It includes the biggest attractions are arguably the museum of ancient art, with a layout of exhibits that feels strangely fresh and contemporary, and the Art Gallery. The castle is home to the works of Bramante, Mantegna and Lippi, has a room decorated by Leonardo da Vinci (the Sala delle Asse, currently undergoing renovation) and houses Michelangelo’s Rondanini Pietà, the incomplete sculpture that took up the last nine years of the artist’s life.
13. Wander the Brera district
Brera is Milan’s artists’ quarter, though you won’t find too many starving painters hanging out in its expensive apartments or chic streets. The area has a quiet, understated calm and is filled with upscale bars, galleries, and art stores. There are also hidden Botanical Gardens and the 15th century Church of Santa Maria del Carmine, with an impressive baroque interior.
It is home to the Academy of Fine Arts and Milan’s Louvre, the Brera Pinacoteca. This art gallery is home to works by Mantegna, Raphael and Caravaggio, among others. As the collection is vast you’ll probably need more than one visit to appreciate it to the full. The €15 entry ticket allows you to return multiple times and has to be booked online. Info here.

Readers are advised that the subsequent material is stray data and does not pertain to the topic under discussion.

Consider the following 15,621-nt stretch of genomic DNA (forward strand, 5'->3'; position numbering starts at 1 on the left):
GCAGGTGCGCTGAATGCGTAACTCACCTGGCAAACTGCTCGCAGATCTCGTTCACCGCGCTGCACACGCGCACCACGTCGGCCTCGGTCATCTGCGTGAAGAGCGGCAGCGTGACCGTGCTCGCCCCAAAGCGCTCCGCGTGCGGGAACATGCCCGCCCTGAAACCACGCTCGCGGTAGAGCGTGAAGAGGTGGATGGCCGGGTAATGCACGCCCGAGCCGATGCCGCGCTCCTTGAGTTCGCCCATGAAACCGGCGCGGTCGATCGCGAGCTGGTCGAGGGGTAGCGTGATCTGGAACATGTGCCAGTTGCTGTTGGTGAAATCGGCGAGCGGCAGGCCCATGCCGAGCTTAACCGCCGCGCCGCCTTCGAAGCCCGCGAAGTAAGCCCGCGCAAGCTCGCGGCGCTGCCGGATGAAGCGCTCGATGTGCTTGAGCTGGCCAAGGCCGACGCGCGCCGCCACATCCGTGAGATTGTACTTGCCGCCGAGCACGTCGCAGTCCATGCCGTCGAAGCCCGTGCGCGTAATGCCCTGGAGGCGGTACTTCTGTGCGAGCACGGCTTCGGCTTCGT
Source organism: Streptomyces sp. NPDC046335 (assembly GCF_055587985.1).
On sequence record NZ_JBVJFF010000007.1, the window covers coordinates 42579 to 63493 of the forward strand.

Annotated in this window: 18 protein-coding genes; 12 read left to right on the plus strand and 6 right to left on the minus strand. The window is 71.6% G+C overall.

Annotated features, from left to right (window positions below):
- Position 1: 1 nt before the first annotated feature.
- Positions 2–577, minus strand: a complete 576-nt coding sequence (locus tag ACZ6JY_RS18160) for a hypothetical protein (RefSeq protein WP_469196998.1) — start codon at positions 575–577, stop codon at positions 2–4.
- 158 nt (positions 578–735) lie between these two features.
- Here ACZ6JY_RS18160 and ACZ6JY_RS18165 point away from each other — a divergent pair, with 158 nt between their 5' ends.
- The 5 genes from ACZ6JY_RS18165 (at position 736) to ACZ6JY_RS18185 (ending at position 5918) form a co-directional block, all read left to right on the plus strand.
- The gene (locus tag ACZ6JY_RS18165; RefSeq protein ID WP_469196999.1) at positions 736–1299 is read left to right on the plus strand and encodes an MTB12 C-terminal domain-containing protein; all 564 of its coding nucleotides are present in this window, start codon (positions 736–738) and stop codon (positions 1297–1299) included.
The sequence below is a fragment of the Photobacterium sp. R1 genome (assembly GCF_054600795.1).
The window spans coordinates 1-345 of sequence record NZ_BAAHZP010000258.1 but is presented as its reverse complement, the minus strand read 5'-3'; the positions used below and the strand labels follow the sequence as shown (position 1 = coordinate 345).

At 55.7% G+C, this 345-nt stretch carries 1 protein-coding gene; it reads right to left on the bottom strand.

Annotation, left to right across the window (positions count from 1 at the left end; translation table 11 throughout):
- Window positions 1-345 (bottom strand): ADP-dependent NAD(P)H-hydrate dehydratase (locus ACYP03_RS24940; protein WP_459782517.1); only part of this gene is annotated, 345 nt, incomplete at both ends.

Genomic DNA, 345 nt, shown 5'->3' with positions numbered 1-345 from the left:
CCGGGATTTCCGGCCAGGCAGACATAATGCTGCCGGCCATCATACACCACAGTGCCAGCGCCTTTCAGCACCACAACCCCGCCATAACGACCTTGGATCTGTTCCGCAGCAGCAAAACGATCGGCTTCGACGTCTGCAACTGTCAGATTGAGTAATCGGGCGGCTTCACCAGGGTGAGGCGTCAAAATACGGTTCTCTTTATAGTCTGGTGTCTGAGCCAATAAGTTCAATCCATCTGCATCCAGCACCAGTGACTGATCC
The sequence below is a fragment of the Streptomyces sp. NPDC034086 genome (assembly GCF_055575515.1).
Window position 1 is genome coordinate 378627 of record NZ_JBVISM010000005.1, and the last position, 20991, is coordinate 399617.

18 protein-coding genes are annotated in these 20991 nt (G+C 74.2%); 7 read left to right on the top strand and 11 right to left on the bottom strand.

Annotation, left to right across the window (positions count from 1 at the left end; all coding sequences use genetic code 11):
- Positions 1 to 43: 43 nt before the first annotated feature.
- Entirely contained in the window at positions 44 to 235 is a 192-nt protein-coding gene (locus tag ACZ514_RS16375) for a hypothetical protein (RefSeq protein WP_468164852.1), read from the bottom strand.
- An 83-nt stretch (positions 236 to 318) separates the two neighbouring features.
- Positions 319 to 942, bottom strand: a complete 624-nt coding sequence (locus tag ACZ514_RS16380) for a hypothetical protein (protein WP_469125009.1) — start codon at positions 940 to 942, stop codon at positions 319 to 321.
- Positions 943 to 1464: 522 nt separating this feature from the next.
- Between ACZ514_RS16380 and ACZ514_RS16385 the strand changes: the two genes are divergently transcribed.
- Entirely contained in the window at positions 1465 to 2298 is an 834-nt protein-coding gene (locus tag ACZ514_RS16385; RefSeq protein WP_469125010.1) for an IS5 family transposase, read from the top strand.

12. Go to Lake Como
Lake Como is one of Italy’s most exclusive and luxurious destinations which is why so many people want to visit. That said, it is far from “unattainable” as a destination. You can find reusable accommodation in Lake Como, see our guide to where to stay in Lake Como, as well as visit it from Milan as a day trip.
Don’t miss out on the opportunity to see what everyone is talking about!
11. Explore the Monumental Cemetery
It might seem a strange recommendation for a great day out, but Milan’s cimitero monumentale is filled with the incredible tombs of the city’s great and good. The names may not be as familiar as those at Pere Lachaise cemetery in Paris, but it’s the funerary architecture that takes centre stage.